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Published on October 16th, 2011 | by Richard Cartwright


US iPhone 4S users don’t get a cool English butler, but do get restaurant directions

The big selling point of the iPhone 4S is the addition of the Siri artificial intelligence assistant. In the UK, Siri has the stereotyped English butler synthesized sound. In the US, Siri is voiced by a female synthesizer type voice.  For US iPhones the Siri voice can not be changed. Apparently, part of the reason for this is that  the location based services that are only available in the the US are tied to the particular female voice.  Apple has not confirmed that, nor is it likely to, but based on empirical data from the web the reports are that if the voice is changed off the preset in the US the location and driving directions features will not work. Apple does report that location based Siri services will be available some time in 2012.

It is something of a mystery as to why the feature is tied to a particular voice. Since the location based services only work in the US at present someone at Apple thought it would be easier to tie the feature set to the US default.  Another question that some have asked is why Siri was released while still in beta. First, other than the general spec upgrade, the Siri feature is about the only thing that distinguishes the iPhone 4S from the iPhone 4. Absent Siri and what it promises, a lot of upgraders would have probably held out for the iPhone 5.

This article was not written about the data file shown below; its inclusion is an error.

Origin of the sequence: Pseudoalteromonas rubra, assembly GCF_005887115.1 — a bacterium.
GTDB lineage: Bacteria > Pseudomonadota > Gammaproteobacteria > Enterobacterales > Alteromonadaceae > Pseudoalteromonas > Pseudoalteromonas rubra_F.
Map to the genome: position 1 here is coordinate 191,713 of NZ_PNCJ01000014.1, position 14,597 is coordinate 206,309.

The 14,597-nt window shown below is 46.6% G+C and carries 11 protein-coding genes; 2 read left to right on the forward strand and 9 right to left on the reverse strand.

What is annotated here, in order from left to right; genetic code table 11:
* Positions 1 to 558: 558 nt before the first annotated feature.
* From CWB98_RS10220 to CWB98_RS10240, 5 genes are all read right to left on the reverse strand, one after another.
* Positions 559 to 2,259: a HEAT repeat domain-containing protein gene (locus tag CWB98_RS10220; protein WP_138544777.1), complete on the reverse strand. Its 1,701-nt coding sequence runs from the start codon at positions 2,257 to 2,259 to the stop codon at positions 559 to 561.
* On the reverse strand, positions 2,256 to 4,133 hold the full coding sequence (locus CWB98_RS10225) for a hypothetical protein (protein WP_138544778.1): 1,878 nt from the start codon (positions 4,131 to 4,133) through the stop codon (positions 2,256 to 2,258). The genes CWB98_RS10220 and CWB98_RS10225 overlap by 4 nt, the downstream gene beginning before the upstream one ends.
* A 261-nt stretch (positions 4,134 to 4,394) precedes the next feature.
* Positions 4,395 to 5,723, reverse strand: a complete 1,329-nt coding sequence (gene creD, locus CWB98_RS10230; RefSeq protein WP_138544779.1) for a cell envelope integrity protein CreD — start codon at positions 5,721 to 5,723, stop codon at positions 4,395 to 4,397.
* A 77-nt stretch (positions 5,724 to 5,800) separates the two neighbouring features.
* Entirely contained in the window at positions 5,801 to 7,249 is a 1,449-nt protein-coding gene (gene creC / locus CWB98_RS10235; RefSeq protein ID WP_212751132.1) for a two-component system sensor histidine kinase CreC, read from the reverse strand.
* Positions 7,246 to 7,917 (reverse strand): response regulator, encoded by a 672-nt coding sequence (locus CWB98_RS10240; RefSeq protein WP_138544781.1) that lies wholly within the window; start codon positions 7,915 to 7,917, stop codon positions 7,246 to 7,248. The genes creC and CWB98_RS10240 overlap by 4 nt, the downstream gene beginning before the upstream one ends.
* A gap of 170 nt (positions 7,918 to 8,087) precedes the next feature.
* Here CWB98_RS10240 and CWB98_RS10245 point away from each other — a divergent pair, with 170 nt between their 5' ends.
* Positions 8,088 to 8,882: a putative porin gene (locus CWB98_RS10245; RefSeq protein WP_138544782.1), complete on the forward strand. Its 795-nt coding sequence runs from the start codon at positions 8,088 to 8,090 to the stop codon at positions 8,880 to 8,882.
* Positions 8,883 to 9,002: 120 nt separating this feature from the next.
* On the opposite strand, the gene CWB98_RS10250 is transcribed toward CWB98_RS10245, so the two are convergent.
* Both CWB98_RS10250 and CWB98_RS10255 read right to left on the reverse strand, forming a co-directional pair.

The second reason is that Siri is in a beta, and getting data on its use from literally millions of users will help Apple to improve how the product deals with information requests and most importantly, gives the engineers who are responsible for the voice recognition part of the programs priceless feedback from the millions of people Siri has talking to their iPhones. Anyone who remembers the early days of voice recognition recall how the program had to be trained to recognize the users voice.  Apple wants Siri to recognize any voice out of the box, think the “Star Trek” computers. The information Apple will gather will go a long way toward taking the beta” label off of Siri.

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About the Author

Richard Cartwright is the American correspondent for Mighty Gadget (because let's face it-it's pretty bloody late in London when a lot of the good gadget announcements are made in the US) He is a OG (original Geek) who has been interested in gadgets before most of his readers were born.

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